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This thumb anomaly in a 16-month-old boy was noted within the first month of life. The mother heard an occasional popping sound when trying to straighten the thumb. The infant also had subcoronal hypospadias. He was otherwise healthy.
THE CASE: This thumb anomaly in a 16-month-old boy was noted within the first month of life. The mother heard an occasional popping sound when trying to straighten the thumb. The infant also had subcoronal hypospadias. He was otherwise healthy.
Trigger thumb is the correct answer.
DISCUSSION: Pediatric trigger thumb is a stenosing tenosynovitis of the flexor pollicis longus tendon with flexion deformity of the interphalangeal joint. The common presentation is a fixed flexion deformity of the thumb on one hand or bilaterally. Trigger thumb is rarely seen in infants, although it accounts for 85% of all cases of trigger digits in childhood.1,2
The differential diagnosis includes congenital clasped thumb (thumb is held tightly beneath the flexed fingers) and congenital absence of the extensor pollicis longus (limp thumb). Trigger thumb may also be part of a syndrome, such as trisomy 13 syndrome.3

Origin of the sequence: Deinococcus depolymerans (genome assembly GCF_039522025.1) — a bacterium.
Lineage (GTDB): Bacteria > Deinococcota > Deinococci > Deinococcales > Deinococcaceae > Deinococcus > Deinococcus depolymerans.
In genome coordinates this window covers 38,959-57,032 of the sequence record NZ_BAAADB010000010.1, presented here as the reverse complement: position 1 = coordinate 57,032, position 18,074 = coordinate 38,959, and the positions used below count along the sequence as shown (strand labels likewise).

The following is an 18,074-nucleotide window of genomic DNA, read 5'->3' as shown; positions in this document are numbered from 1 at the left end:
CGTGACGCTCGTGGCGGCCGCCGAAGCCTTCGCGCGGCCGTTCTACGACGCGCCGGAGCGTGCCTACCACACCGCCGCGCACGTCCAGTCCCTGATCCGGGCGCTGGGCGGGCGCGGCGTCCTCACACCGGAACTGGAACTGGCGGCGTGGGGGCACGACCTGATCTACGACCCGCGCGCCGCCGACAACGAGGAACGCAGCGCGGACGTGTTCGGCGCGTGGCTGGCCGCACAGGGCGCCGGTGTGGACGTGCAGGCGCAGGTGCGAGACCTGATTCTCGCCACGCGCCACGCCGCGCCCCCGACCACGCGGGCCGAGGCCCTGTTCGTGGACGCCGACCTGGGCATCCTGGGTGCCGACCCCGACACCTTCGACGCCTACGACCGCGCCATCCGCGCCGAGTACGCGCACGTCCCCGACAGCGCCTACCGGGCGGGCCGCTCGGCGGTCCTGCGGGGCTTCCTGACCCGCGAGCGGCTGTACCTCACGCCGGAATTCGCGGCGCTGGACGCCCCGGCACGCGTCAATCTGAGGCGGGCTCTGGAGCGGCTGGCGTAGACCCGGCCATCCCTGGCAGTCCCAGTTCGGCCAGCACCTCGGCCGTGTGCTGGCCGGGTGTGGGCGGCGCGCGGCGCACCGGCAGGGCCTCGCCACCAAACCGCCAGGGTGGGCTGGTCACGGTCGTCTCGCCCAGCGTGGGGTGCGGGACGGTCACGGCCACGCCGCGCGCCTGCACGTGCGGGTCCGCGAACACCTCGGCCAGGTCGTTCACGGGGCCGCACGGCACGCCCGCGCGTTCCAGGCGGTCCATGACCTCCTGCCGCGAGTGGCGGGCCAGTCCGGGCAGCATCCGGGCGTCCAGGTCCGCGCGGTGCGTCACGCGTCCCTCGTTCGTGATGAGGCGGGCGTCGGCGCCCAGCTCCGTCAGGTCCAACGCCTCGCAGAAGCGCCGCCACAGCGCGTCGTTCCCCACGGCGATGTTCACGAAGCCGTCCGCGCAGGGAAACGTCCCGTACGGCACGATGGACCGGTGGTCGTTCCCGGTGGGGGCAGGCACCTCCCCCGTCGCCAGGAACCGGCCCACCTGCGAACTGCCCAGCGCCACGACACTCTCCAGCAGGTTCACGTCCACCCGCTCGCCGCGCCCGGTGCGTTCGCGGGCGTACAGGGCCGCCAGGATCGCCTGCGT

It remains unclear whether this is a congenital condition. In most cases, a specific cause is not determined, although there is evidence for a genetic predisposition. A family history of trigger finger may be obtained in some cases. An autosomal dominant pattern of inheritance has been suggested.3 Trauma is an unlikely cause.
The presence of 2 or more congenital conditions, such as in this patient, may point toward a genetic syndrome. However, a literature search revealed no significant correlation between trigger thumb and hypospadias. These 2 conditions were thought to be isolated anomalies; no genetic workup was done.
Infants with trigger thumb can be observed or treated conservatively with daily home stretching exercises. Often the digit can be straightened with passive stretching or splinting or both. However, in some cases the deformity may be rigid. One study showed that in the first 4 years of life, spontaneous resolution occurred in more than 60% of patients; in those who did not have resolution, more than 80% had some improvement in flexibility.4 Surgical correction may be considered for a trigger thumb that persists after this time.
Case and image courtesy of Peter Noronha, MD, and Imteyaz Khan, MD of the University of Illinois at Chicago.
1. Moon WN, Suh SW, Kim IC. Trigger digits in children.
J Hand Surg Br
2. Cardon LJ, Ezaki M, Carter PR. Trigger finger in children.
J Hand Surg Am
3. Ogino T. Trigger thumb in children: current recommendations for treatment.
J Hand Surg Am
4. Baek GH, Kim JH, Chung MS, et al. The natural history of pediatric trigger thumb.
J Bone Joint Surg Am